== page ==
Birds call and whistle, soft breezes caress from the north, traffic from nearby AZ-89 hums low, an occasional train creeps silently by. Only an errant sonic boom from jet fighters playing “chicken” disturbs the peace, spooking the cattle.

The sun sets over North Ranch, Congress, Arizona
The sun sets over North Ranch, Congress, Arizona

Roan, we’re not in Texas anymore

The sun rises on SKP Saguaro Co-op (Benson, Arizona)
The sun rises on SKP Saguaro Co-op (Benson, Arizona)

Now this is more like it — clear skies and 69°F. I can live with this. Sunny days in the 60s and 70s, starry nights in the 30s. Even Roan’s shedding his winter coat.

We left Alamo Area SKP Co-op — our home since late September — on Monday, heading west, north, and up on US-90. I drove 285 miles, climbing to almost 4,000 feet, to Marathon Motel & RV Park in Marathon, Texas.

Tuesday dawned grey with freezing drizzle and a weather advisory. I debated staying an extra day or two until the weather warmed.  A call to the Texas Department of Transportation, however, assured me that US-90 was good the 120 miles to Van Horn and Interstate 10. So off we went.

Tuesday, I drove 354 miles through El Paso and Las Cruces to Deming, New Mexico. We spent the next two nights at the LoW-HI RV Ranch, home of Loners on Wheels. It rained, then snowed, then rained again all day Wednesday.

The next morning, thin ice covered Pegasus and topped the slide outs, falling in shards as I retracted them. The water hose was frozen. The air was cold, the sun warm.  Water dripped off Pegasus’s eastern flank. And off we went.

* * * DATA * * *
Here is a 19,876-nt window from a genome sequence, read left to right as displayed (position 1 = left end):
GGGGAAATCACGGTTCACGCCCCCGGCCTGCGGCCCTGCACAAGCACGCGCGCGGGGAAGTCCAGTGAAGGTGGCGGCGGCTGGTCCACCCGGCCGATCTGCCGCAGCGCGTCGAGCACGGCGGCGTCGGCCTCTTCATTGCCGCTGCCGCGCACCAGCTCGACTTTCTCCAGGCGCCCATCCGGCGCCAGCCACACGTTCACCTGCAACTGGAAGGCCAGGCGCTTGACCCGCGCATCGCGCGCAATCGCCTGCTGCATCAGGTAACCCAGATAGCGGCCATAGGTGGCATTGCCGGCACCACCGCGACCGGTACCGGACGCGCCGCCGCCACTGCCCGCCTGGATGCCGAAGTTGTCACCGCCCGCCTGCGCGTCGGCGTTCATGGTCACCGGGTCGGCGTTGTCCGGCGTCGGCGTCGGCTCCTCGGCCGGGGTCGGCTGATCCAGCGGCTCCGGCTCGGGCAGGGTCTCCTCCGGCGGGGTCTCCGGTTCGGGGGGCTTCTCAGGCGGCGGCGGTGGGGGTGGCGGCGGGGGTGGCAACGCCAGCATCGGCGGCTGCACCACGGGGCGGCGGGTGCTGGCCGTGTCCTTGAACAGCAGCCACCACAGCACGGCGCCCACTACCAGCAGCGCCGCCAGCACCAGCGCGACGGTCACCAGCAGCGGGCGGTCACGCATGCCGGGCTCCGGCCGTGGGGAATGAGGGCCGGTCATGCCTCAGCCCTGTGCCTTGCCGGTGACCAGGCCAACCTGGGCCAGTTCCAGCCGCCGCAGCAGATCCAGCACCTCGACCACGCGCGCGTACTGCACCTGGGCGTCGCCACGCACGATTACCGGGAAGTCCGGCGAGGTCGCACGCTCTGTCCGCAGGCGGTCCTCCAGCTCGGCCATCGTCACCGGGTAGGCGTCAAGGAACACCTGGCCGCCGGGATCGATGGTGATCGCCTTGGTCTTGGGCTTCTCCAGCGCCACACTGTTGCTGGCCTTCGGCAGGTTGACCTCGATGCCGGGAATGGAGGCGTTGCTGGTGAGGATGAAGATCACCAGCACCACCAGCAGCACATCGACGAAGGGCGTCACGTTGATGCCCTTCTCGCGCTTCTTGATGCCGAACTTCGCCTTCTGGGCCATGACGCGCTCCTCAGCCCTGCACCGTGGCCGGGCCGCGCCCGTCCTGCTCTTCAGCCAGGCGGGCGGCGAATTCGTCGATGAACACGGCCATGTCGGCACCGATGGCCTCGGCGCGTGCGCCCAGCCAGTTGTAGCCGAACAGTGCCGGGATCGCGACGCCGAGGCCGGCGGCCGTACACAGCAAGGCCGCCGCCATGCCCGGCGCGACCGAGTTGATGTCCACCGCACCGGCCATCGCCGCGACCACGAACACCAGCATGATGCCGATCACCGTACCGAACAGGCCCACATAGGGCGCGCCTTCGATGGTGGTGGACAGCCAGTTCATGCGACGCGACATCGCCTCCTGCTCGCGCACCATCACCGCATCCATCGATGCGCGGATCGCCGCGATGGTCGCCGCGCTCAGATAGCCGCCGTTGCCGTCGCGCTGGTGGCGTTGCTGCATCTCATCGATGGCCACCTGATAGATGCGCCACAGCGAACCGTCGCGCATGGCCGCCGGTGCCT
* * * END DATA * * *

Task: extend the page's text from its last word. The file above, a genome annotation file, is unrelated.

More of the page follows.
Our route from Hondo, Texas to Benson, Arizona (815 miles)
Our route from Hondo, Texas to Benson, Arizona (815 miles)

Thursday, we drove a short 176 miles, across the Continental Divide in western New Mexico, to our destination —SKP Saguaro Co-op in Benson, Arizona. We’ll stay here until Wednesday, 21 January, when we’ll head to Quartzsite to boondock (camp without hook-ups) with the Escapee Solos.

Every winter Quartzsite explodes from a population of less than 4,000 to several hundred thousand.  In January and February, the wide open desert, just 15 miles from the California border, is the place to be if you’re an RVer in southwest Arizona.

Why Quartzsite? Three reasons: 1) Good weather, 2) Virtually free camping on public lands, and 3) A Big Tent filled with vendors targeted towards RVers. (Which came first — the RVers or the Big Tent?)

After a few days of dry camping in Quartzsite, it’s back to “civilization,”  specifically Mesa, for a week. Teri and Tom fly in from Milwaukee for a brief respite from winter on 27 January. Who knows what fun we’ll get into! Roan will be so surprised to see them.

After that, February’s to-do list includes getting the InvisiBrake system looked at — it’s draining the car battery — and finding someplace to stay until the Escapade RV rally in Tucson in early March.